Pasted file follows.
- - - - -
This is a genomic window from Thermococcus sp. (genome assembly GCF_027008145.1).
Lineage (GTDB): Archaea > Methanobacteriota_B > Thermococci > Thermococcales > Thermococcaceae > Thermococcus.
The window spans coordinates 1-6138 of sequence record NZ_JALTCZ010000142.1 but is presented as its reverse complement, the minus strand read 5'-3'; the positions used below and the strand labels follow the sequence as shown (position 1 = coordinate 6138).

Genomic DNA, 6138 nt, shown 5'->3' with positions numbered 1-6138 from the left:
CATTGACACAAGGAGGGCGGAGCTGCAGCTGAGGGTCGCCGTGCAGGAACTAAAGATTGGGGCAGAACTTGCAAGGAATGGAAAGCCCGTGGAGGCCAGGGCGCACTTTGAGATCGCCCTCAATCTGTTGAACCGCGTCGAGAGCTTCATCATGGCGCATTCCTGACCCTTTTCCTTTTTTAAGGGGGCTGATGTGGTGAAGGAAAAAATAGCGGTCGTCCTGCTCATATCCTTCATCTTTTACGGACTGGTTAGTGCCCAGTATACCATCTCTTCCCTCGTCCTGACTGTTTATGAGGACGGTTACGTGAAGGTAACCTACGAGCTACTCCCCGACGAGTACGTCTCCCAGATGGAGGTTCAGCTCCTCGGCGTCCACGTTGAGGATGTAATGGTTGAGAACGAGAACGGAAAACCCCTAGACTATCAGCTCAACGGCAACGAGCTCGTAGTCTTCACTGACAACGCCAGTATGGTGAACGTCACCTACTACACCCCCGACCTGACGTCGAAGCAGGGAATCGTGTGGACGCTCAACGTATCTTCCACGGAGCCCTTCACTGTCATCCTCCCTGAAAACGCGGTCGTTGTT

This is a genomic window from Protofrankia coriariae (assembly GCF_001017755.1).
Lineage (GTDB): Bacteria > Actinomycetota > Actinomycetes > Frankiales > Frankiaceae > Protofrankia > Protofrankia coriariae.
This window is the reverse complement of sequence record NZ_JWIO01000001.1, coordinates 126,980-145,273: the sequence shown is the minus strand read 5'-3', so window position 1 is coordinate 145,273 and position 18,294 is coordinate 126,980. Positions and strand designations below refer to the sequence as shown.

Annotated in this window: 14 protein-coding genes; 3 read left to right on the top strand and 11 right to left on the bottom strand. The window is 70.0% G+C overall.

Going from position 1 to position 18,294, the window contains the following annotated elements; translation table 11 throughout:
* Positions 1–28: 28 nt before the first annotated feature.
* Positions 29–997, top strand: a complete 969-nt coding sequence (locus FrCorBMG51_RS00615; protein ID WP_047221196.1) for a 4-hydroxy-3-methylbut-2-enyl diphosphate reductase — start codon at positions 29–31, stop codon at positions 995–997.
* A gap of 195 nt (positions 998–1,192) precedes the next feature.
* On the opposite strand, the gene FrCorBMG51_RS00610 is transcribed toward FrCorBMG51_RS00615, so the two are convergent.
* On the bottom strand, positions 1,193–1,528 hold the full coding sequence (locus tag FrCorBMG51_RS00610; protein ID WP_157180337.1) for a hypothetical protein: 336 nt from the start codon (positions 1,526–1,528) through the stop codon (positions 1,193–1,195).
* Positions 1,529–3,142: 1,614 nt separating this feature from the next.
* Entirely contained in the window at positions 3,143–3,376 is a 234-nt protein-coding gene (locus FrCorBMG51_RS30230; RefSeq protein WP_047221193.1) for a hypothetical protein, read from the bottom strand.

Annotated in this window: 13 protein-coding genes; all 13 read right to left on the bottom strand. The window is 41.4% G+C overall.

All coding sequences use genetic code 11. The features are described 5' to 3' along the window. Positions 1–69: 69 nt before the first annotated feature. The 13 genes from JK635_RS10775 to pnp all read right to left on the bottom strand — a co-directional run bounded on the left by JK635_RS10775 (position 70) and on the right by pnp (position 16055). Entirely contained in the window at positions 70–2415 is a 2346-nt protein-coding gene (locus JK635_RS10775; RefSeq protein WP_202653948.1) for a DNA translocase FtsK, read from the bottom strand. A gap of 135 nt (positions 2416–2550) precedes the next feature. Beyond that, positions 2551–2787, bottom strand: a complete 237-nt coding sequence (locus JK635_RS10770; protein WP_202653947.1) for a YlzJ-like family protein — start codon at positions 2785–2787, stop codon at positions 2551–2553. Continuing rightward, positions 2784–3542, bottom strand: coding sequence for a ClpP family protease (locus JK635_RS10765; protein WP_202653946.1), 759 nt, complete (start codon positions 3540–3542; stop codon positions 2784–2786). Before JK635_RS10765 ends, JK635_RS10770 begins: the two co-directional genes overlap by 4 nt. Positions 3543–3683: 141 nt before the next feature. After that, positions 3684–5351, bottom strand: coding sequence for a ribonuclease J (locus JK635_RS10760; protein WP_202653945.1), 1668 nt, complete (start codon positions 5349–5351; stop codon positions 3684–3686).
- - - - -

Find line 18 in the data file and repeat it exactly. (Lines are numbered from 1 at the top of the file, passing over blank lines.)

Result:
Annotated in this window: 13 protein-coding genes; all 13 read right to left on the bottom strand. The window is 41.4% G+C overall.